On-Base Perception

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People v. Mariano Rivera

Yankees' pitcher Mariano Rivera walking between interval training

Yankees' pitcher Mariano Rivera walking between interval training during Spring Training. (Feb. 22, 2012) (Credit: Newsday/J. Conrad Williams, Jr.)

In baseball free agency, the people are represented by two separate yet equally important groups. Fans who will do anything to keep their favorite players and fans who have no problem kicking any player to the curb.

This is Part 3 of our series looking at upcoming free agents for the Mets and Yankees and arguing for and against keeping them.

(Insert the "Law & Order" clang, clang here, just in case you didn't already catch the reference.)

The case:

Mariano Rivera is in his 18th season with the Yankees. He began the year as the team's closer, a role he had held since 1997. But Rivera tore the ACL in his right knee while shagging fly balls prior to a game against Kansas City on May 3. The injury required season-ending surgery. Rivera will be 43 at the start of the 2013 season, and the all-time saves leader has said he plans to pitch.

The facts:

Rivera is the all-time leader with 608 career saves and has helped the Yankees win five World Series titles. He's finished in the top five of American League Cy Young voting five times, finished in the top 20 of AL MVP voting six times and been selected to 12 All-Star games.

The prosecution:

Rivera is a legend, a sure-fire first-ballot Hall of Famer, fan favorite and genuinely nice guy. Which is why it's so difficult to say that it's time for the Yankees to move on.

Rivera has done a tremendous job avoiding the effects of Father Time, but now he has to work that magic while also coming back from a serious injury.

And though it's been subtle, Rivera has shown signs of decline. His ERA has risen in each of the last five seasons, from 1.40 in 2008 to 2.16 in 2012. Granted, that's still excellent, but any upward trend is never good.

Here's a number to be more concerned about: Rivera's ground ball rate hadn't fallen below 51.2 percent since 2003, and the closer has a career 53.2 percent rate. The past two seasons that number has fallen to 46.5 percent and 45.5 percent, respectively. To make up for it, last season his line drive rate ticked up and this season his fly ball rate increased (40.9 percent). Neither is a good outcome, and that fly ball rate is particularly troubling given the small confines of Yankee Stadium.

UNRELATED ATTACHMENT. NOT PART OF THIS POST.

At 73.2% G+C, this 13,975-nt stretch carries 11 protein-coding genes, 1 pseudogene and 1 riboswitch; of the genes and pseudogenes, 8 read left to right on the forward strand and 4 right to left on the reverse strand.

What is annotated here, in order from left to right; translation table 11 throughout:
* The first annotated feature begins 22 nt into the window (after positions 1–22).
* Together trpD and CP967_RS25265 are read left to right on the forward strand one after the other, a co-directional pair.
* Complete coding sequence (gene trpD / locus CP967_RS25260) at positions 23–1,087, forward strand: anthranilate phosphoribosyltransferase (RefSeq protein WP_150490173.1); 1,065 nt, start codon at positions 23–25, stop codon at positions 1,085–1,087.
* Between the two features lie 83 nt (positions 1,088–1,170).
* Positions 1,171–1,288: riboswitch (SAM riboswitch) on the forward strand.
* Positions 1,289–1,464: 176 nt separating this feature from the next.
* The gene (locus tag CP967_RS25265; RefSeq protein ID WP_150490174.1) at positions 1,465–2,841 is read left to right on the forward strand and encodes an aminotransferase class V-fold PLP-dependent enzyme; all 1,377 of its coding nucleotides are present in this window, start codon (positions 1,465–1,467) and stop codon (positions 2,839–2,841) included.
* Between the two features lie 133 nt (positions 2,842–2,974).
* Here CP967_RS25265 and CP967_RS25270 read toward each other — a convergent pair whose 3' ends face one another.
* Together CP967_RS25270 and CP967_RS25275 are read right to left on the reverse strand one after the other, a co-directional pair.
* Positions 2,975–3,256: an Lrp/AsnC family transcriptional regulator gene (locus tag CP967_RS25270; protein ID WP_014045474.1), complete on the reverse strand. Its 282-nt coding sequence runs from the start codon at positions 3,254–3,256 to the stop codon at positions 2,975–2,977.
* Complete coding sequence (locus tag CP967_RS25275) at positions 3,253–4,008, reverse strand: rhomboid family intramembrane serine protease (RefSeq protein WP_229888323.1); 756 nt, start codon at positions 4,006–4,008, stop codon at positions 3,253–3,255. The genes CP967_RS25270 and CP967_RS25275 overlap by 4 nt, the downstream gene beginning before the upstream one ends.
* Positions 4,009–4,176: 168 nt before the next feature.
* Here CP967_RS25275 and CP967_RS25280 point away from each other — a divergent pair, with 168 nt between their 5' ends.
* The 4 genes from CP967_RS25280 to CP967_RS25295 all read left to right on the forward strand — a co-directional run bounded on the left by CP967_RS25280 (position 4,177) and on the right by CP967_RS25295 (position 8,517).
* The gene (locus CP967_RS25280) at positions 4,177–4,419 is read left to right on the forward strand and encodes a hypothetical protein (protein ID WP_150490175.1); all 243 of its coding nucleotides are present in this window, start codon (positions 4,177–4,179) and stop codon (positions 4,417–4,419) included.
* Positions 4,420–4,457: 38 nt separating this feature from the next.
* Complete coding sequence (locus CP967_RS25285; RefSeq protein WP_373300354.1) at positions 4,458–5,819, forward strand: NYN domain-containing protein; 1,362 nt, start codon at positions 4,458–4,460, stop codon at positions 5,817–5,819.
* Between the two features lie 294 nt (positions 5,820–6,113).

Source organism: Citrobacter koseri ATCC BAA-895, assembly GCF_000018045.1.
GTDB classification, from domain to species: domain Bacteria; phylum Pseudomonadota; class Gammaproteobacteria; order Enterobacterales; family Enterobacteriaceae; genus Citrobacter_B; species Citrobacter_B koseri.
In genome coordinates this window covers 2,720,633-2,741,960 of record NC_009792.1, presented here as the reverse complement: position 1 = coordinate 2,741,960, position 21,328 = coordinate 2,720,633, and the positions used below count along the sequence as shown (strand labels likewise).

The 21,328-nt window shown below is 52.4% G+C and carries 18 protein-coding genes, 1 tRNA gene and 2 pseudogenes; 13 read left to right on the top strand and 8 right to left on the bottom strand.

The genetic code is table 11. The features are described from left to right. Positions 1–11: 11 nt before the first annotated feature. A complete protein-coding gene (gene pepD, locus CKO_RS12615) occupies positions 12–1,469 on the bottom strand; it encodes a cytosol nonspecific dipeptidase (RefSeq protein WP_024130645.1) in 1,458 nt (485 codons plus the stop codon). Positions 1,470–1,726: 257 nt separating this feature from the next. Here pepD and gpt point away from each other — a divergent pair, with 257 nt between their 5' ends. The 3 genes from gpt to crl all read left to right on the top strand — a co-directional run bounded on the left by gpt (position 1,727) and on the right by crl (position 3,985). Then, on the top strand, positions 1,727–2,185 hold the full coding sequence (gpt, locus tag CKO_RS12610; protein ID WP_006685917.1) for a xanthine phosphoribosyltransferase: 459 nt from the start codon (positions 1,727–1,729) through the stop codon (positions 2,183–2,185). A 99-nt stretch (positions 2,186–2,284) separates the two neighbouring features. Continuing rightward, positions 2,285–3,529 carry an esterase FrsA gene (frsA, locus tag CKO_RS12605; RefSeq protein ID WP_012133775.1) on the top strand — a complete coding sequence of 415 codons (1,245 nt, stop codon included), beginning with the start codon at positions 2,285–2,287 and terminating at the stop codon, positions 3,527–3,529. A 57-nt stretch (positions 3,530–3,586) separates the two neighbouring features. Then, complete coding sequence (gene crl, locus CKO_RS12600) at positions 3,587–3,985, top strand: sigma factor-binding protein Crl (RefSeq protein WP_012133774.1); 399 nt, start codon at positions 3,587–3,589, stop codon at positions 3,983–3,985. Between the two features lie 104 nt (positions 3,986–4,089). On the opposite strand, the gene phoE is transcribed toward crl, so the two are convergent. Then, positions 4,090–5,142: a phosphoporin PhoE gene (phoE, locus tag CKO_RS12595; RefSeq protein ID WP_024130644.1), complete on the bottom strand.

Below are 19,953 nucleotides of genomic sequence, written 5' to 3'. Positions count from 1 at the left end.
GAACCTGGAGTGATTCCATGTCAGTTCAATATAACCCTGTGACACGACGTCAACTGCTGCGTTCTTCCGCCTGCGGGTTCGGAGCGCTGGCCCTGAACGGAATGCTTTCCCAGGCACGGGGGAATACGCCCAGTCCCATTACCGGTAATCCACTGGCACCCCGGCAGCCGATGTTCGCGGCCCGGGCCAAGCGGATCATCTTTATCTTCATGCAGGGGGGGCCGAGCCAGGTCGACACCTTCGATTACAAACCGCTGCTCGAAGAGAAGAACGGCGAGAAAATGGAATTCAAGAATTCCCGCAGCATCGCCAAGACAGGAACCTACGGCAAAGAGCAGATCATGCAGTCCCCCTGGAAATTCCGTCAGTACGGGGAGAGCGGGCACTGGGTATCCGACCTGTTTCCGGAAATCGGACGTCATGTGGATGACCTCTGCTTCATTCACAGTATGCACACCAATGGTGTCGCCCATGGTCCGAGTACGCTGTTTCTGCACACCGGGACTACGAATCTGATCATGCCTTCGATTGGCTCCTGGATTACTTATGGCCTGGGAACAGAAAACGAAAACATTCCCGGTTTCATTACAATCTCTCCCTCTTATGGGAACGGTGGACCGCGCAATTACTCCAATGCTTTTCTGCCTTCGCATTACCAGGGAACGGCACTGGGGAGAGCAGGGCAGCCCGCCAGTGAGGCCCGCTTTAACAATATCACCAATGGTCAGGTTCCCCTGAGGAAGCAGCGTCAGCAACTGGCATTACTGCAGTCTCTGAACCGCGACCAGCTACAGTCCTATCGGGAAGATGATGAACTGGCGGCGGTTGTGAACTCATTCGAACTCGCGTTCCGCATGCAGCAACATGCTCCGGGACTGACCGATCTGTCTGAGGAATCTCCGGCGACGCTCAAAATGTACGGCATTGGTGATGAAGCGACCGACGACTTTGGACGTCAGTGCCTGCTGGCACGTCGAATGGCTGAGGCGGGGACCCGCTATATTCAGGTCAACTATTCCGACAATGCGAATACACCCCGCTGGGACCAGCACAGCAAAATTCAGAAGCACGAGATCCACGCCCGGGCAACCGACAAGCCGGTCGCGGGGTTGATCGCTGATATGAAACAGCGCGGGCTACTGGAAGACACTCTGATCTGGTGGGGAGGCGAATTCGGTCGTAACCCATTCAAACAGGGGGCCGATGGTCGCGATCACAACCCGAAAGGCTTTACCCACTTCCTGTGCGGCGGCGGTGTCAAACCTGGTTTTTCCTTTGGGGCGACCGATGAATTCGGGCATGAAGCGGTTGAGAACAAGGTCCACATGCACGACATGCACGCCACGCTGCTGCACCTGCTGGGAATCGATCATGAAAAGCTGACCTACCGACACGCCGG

Rivera's fastball was also at its slowest this season, clocking in at just 90.5 mph. His cutter is at a career-worst 90.6 mph.

After blowing no more than four saves from 2004-2009, Rivera blew five in 2010 and 2011. He already had one blown save in nine games pitched this season.

Rivera's age has led the Yankees to use him more carefully over the last several years. His innings have decreased every season from 2004 (78.1 innings) to 2011 (61.1 innings) – we'll leave 2012 alone because of the early injury.

Here's the bottom line: Saying goodbye to Rivera was never going to be easy. Either he went out on the top of his game, making it nearly impossible for a replacement to fill his shoes, or he totally fell apart, making it nearly impossible for fans to watch as their beloved closer became a shell of himself. The May injury was almost a blessing in disguise. It allowed Rafael Soriano to assume the closer role without any real pressure of “replacing” Rivera.

The fact that he's had so much success in the role should make it easier for the Yankees to finally bid adieu to the Sandman.

The defense:

He's Mariano Rivera.

Oh, you want some facts, too?

Okay, how about the fact that Rivera's 2.16 ERA in 2012 is still lower than his ERA in 2000, 2001, 2002 or 2007? His strikeout per nine innings rate this season was 8.64, still higher than his 8.26 career rate. His 2.16 walks per nine innings in 2012 was still right in line with his 2.04 career rate.

Rivera's home run rate from 2010-2011 was actually an improvement over his rate from the three previous seasons, so any worries about Rivera being more susceptible to the long ball are unfounded.

Then there's this: Rivera has come back from injuries before. Groin and shoulder problems limited him in 2002. But Rivera went 5-2 with a 1.66 ERA in 2003.

Soriano has been excellent this season. But this is the same guy who posted a 4.12 ERA in 2011 and has a reputation for being grumpy when he's not used exclusively as a closer.

Why turn your back on a guy who's done nothing but be consistently great throughout his career in favor of a pitcher with an uneven track record?

Oh, and there's this: He's Mariano Rivera.

The verdict:

The decision to bring back or not bring back Rivera may not lie entirely with his wishes, or even the Yankees.

Soriano is due to make $14 million next season, but has an opt out and could take a $1.5 million buyout and test the market. He could gamble that his standout 2012 will earn him a lucrative multi-year deal. Or he could decide he doesn't want to take a backseat to Rivera, if the Yankees indeed bring Rivera back.

The Rivera decision also has another dimension: It's not entirely about 2013. Rivera may come back and pitch well in 2013. But will he be lights out? And how long will it truly be before he's not effective anymore?

Meanwhile, Soriano will be 10 years younger than Rivera at the start of the 2013 season and could be the Yankees' closer for many years to come.

It's for that reason that the Yankees shouldn't roll the dice on Rivera returning to form. As much as it hurts, they should cut ties and extend Soriano.

Every era has to end. Even for an all-time great like Rivera.

Tags: Mariano Rivera , Yankees , people v. , Rafael Soriano

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